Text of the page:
Acute Ischemic Stroke | Open Access Journals

Neurological Disorders

ISSN: 2329-6895

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Acute Ischemic Stroke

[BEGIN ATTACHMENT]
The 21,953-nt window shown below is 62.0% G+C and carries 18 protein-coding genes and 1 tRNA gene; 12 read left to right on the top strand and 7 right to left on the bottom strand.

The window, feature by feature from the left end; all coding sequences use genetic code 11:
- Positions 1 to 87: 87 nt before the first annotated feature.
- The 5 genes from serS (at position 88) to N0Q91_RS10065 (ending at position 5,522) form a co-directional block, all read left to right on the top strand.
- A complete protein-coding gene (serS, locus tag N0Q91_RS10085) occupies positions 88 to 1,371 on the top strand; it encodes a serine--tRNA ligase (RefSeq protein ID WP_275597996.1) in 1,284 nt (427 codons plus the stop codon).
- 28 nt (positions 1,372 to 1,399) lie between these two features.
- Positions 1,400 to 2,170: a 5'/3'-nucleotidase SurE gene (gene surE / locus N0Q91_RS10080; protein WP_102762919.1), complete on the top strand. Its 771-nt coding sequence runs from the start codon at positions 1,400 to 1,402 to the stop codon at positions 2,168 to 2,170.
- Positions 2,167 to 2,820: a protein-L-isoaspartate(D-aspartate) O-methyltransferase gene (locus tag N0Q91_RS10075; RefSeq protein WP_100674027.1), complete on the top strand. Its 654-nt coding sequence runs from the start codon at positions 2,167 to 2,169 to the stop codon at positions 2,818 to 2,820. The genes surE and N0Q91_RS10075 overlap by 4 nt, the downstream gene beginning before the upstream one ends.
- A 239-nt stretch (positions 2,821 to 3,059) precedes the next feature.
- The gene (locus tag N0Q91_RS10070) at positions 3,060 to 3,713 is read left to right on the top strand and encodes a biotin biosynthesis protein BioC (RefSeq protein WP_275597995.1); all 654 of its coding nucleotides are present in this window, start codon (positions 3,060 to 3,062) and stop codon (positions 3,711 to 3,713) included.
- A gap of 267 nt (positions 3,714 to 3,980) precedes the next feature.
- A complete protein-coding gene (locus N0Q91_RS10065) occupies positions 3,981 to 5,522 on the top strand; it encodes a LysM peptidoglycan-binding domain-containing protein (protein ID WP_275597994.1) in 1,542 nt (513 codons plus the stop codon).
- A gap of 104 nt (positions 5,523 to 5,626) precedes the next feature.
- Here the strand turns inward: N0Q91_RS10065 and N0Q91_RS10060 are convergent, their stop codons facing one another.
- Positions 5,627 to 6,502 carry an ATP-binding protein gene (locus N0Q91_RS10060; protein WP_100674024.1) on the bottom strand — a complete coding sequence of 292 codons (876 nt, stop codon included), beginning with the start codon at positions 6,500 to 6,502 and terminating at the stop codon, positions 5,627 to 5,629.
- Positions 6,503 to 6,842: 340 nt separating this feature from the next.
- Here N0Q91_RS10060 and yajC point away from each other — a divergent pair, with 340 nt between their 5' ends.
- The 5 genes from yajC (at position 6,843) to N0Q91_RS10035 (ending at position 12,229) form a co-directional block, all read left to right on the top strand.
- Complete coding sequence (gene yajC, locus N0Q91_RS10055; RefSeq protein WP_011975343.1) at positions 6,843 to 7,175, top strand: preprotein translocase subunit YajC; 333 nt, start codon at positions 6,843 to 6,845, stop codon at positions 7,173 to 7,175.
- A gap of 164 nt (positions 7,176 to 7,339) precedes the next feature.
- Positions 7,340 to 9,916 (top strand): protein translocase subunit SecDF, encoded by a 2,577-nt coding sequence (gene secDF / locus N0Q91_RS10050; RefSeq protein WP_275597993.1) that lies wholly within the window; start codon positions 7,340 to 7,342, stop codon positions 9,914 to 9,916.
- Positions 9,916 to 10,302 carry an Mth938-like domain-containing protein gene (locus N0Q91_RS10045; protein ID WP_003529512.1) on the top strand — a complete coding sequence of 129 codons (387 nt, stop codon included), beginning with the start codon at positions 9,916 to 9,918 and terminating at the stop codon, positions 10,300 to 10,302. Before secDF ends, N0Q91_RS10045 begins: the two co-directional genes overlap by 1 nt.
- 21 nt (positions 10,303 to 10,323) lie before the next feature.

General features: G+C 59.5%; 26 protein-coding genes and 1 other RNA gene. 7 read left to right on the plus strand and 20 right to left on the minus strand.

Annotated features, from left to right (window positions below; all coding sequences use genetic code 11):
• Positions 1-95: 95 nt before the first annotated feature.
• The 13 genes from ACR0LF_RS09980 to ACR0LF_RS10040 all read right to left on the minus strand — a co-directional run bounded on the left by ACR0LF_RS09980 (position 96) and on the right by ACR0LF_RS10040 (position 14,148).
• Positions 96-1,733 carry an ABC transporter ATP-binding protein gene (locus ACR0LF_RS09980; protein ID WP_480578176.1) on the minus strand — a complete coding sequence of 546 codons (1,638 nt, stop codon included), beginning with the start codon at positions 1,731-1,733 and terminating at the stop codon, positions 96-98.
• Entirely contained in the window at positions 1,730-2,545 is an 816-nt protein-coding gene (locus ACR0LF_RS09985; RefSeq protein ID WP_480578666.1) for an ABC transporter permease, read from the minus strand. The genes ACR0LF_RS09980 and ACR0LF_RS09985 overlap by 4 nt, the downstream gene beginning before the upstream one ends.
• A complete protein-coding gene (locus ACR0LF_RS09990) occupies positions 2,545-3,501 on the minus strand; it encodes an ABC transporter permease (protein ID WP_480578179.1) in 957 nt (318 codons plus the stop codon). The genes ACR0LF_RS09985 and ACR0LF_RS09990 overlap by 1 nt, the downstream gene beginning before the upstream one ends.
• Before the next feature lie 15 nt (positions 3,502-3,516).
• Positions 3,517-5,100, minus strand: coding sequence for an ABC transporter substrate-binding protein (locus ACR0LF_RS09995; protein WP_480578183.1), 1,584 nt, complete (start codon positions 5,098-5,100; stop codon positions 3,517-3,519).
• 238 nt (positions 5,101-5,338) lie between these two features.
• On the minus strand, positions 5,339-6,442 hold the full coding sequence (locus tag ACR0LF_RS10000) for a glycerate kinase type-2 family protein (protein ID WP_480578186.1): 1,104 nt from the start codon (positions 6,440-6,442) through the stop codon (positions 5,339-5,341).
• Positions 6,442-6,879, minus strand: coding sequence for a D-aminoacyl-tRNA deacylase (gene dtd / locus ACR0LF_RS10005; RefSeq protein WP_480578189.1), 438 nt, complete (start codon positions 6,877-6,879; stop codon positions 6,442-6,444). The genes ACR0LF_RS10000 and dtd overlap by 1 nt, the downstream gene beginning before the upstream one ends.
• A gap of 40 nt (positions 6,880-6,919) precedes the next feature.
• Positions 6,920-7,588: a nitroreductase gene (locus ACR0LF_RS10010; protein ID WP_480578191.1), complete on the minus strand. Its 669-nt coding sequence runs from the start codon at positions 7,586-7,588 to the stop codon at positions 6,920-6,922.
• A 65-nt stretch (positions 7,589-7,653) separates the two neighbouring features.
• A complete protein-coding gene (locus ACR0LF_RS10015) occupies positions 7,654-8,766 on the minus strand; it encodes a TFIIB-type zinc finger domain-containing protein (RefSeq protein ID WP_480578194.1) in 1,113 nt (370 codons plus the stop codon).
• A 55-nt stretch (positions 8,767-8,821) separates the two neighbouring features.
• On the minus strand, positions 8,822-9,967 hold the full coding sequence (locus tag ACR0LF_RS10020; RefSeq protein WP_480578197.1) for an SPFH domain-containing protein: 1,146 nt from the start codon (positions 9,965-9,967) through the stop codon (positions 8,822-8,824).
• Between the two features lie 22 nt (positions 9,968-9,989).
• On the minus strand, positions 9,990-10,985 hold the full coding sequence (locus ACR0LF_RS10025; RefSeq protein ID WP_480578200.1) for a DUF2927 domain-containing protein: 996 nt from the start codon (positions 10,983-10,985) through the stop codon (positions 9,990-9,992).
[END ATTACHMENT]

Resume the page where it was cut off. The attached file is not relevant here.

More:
A stroke is a medical condition which causes cell death due to poor blood flow to the brain. There are two main types of stroke: ischemic due to lack of blood supply, and bleeding due to hemorrhagic. All cause brain parts to cease proper functioning. Symptoms and symptoms of a stroke can include an inability to move or respond on one side of the body, comprehension or speech difficulties, dizziness or vision loss on one side. Signs and symptoms frequently arise shortly after the stroke occurs. The stroke is a transient ischemic attack (TIA), also called a mini-stroke, if the symptoms last longer than one to two hours. A serious headache can also induce a hemorrhagic stroke. Stroke symptoms may be lifelong. High blood pressure is the principal risk factor for stroke. Tobacco smoking, obesity, elevated blood cholesterol, diabetes mellitus, a previous TIA, end-stage kidney disease and atrial fibrillation are other risk factors. A blockage of a blood vessel usually causes an ischemic stroke, but there are also less common causes.

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